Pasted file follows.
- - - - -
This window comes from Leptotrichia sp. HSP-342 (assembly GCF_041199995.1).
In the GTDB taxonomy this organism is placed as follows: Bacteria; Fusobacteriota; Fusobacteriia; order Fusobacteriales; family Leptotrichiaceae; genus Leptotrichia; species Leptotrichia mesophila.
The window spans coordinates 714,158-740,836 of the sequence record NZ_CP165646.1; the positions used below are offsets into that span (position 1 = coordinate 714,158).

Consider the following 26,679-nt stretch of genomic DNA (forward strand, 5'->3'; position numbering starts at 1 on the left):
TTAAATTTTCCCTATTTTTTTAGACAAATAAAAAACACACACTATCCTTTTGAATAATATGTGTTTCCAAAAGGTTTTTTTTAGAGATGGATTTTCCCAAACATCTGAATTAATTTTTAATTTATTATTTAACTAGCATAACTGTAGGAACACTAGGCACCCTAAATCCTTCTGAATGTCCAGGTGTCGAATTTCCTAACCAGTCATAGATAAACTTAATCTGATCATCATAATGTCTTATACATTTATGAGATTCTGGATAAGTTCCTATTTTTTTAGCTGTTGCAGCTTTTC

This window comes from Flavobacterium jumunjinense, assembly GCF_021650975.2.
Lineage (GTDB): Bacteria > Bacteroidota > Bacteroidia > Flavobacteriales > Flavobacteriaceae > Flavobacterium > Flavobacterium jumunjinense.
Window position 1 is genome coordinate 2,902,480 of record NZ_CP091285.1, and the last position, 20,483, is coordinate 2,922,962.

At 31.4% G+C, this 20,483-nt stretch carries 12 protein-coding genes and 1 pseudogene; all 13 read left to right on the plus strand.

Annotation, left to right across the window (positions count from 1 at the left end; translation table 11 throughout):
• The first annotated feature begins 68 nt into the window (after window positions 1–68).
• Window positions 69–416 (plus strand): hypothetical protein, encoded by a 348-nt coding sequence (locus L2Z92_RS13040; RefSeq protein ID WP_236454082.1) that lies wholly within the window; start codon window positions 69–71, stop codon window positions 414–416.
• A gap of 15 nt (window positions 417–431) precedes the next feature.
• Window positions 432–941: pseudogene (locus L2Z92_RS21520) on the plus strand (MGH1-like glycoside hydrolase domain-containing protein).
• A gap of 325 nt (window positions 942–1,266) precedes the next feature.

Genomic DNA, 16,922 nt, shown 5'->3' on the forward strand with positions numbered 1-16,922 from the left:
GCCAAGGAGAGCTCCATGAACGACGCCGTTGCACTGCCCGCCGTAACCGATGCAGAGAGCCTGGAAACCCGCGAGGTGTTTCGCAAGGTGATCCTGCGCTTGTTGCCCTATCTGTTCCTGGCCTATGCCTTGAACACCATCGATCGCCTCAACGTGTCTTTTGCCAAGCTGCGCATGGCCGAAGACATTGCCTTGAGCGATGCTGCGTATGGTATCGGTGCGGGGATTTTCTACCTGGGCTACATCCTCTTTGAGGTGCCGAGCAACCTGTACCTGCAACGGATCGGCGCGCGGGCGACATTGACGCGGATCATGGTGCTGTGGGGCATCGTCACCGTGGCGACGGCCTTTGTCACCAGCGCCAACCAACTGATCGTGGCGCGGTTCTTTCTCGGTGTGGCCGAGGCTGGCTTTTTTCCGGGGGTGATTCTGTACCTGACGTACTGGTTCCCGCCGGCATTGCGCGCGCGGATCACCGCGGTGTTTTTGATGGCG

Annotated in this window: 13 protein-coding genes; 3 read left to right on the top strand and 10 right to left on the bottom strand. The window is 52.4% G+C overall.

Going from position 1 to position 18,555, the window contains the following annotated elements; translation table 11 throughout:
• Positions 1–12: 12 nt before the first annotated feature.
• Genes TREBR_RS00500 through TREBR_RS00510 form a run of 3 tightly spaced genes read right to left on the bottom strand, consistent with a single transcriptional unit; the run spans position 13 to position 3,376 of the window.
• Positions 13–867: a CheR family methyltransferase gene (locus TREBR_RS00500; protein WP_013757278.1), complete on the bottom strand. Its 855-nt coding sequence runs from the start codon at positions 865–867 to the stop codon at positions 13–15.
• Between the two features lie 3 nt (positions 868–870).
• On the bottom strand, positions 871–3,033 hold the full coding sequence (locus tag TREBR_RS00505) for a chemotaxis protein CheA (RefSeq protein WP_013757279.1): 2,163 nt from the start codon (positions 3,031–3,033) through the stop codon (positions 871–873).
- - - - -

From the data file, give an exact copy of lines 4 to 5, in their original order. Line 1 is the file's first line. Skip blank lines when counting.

Consider the following 26,679-nt stretch of genomic DNA (forward strand, 5'->3'; position numbering starts at 1 on the left):
TTAAATTTTCCCTATTTTTTTAGACAAATAAAAAACACACACTATCCTTTTGAATAATATGTGTTTCCAAAAGGTTTTTTTTAGAGATGGATTTTCCCAAACATCTGAATTAATTTTTAATTTATTATTTAACTAGCATAACTGTAGGAACACTAGGCACCCTAAATCCTTCTGAATGTCCAGGTGTCGAATTTCCTAACCAGTCATAGATAAACTTAATCTGATCATCATAATGTCTTATACATTTATGAGATTCTGGATAAGTTCCTATTTTTTTAGCTGTTGCAGCTTTTC